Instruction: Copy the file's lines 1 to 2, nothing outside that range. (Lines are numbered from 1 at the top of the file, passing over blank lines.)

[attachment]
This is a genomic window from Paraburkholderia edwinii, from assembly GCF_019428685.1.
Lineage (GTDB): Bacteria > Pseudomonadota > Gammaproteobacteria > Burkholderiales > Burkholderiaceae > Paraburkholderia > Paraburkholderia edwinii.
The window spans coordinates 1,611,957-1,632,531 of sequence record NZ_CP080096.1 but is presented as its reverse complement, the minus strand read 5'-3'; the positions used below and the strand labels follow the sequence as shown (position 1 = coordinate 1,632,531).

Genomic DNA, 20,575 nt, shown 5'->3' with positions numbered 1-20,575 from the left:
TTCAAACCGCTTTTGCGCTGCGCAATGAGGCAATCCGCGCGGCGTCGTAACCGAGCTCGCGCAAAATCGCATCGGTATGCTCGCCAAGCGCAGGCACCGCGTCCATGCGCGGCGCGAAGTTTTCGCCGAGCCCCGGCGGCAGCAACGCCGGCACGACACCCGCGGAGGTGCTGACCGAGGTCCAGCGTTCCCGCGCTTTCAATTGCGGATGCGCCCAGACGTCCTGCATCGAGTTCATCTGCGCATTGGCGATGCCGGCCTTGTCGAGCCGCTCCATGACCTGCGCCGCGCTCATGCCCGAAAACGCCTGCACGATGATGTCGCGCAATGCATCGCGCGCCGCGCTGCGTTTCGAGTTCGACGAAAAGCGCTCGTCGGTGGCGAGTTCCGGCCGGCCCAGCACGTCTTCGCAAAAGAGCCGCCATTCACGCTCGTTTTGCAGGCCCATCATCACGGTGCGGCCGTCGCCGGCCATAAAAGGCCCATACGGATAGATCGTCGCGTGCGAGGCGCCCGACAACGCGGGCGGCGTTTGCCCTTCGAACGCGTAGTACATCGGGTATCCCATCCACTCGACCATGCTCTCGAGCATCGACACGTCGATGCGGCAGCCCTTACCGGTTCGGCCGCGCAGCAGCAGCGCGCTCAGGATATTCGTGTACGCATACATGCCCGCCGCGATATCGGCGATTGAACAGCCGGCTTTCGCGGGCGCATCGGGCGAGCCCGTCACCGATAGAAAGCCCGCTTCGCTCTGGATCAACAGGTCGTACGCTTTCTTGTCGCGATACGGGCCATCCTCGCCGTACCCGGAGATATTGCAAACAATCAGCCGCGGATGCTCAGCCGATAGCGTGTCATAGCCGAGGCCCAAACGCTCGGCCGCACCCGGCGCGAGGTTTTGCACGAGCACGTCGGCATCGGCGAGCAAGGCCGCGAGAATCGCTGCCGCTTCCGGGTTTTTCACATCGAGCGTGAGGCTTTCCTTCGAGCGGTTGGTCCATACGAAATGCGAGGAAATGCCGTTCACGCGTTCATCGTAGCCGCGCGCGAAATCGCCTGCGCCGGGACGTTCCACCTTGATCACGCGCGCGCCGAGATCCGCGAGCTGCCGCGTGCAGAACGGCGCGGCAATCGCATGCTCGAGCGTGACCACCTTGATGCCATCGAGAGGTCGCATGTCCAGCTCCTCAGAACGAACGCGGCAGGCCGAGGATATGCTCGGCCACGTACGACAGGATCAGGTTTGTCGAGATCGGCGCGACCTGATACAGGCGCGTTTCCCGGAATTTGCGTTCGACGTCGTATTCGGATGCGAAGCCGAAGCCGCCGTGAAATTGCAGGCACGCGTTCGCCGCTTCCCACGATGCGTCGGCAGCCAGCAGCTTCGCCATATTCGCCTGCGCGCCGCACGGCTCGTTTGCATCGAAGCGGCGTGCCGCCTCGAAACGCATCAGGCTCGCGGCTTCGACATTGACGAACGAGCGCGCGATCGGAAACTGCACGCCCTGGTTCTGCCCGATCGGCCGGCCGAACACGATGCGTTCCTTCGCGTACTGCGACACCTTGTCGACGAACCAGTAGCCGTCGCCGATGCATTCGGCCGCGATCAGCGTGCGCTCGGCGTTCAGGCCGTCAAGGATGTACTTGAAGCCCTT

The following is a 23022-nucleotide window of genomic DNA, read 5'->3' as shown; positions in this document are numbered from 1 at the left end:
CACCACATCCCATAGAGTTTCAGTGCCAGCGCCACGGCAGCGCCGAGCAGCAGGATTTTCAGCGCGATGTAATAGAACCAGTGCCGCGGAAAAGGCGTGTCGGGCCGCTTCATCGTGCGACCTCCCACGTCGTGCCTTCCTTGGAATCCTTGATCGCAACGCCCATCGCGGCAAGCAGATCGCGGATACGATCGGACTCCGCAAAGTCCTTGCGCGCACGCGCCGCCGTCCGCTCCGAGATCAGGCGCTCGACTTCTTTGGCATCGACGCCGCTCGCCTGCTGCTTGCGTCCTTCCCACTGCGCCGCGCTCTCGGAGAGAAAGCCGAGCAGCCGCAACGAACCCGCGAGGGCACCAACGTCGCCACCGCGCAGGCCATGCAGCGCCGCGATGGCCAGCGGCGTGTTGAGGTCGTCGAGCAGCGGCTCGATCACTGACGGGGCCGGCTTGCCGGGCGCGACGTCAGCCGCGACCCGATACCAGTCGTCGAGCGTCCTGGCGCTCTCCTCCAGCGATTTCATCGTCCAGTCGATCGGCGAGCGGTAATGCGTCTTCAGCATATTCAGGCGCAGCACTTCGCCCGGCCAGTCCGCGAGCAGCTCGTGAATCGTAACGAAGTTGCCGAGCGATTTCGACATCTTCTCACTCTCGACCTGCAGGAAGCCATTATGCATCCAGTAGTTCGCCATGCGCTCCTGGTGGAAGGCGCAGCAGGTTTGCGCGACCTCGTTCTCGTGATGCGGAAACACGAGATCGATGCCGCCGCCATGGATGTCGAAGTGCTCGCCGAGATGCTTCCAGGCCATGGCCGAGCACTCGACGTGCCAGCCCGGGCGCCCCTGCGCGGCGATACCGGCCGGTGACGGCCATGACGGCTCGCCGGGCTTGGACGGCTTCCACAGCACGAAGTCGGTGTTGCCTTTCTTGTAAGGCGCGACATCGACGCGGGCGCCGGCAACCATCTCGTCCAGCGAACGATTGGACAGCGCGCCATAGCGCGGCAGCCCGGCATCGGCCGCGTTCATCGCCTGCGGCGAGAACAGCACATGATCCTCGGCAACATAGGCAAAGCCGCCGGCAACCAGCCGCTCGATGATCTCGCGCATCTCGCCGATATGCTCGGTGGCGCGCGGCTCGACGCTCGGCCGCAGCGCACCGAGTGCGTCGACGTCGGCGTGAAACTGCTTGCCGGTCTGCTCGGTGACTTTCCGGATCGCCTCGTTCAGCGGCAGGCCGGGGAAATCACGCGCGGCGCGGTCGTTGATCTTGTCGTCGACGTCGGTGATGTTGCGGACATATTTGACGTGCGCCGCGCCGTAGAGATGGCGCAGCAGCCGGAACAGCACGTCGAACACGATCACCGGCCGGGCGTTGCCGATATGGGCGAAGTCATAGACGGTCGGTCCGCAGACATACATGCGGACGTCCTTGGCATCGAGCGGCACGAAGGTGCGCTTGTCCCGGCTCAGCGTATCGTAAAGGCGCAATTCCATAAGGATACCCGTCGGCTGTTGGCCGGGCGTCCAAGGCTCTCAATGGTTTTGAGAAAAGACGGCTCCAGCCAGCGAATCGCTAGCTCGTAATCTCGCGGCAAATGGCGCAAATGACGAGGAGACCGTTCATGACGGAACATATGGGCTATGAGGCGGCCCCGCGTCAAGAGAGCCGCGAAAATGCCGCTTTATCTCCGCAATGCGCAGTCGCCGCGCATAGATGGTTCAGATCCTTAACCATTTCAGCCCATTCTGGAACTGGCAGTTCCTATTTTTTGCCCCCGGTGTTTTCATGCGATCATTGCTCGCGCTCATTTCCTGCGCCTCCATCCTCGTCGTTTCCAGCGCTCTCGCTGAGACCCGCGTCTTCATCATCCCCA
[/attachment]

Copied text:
This is a genomic window from Paraburkholderia edwinii, from assembly GCF_019428685.1.
Lineage (GTDB): Bacteria > Pseudomonadota > Gammaproteobacteria > Burkholderiales > Burkholderiaceae > Paraburkholderia > Paraburkholderia edwinii.